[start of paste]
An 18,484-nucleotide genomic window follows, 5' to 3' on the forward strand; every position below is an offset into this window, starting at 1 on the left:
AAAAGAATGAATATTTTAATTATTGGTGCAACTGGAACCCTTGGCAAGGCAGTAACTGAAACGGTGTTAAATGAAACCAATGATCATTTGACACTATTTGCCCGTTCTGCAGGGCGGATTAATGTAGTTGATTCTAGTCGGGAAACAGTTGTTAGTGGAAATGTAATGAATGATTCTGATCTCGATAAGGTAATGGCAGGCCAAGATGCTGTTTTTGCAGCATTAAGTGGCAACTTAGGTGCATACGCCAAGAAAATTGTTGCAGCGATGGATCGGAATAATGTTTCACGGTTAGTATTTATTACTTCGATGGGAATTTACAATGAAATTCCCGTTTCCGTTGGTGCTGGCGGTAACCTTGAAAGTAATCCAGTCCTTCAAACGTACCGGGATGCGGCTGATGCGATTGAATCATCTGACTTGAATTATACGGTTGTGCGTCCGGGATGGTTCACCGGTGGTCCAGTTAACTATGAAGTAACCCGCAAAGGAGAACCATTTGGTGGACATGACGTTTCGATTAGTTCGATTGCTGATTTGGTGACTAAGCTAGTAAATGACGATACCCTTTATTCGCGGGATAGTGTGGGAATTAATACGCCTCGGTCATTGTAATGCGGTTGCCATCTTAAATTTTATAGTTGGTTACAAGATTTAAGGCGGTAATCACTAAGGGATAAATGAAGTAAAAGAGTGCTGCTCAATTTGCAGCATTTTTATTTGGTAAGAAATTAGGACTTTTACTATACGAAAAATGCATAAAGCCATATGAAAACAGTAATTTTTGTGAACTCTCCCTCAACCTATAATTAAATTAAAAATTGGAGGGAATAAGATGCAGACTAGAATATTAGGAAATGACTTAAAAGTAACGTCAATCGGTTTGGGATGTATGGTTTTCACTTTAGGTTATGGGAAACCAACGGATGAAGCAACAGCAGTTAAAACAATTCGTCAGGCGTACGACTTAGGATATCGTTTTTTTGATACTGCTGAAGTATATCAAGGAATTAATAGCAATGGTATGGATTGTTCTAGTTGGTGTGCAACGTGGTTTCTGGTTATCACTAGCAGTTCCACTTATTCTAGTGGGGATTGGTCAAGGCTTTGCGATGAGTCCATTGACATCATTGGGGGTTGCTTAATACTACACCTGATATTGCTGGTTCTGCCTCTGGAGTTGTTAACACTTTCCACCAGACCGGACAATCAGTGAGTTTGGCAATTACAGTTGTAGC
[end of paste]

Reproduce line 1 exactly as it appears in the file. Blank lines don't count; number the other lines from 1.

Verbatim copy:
An 18,484-nucleotide genomic window follows, 5' to 3' on the forward strand; every position below is an offset into this window, starting at 1 on the left: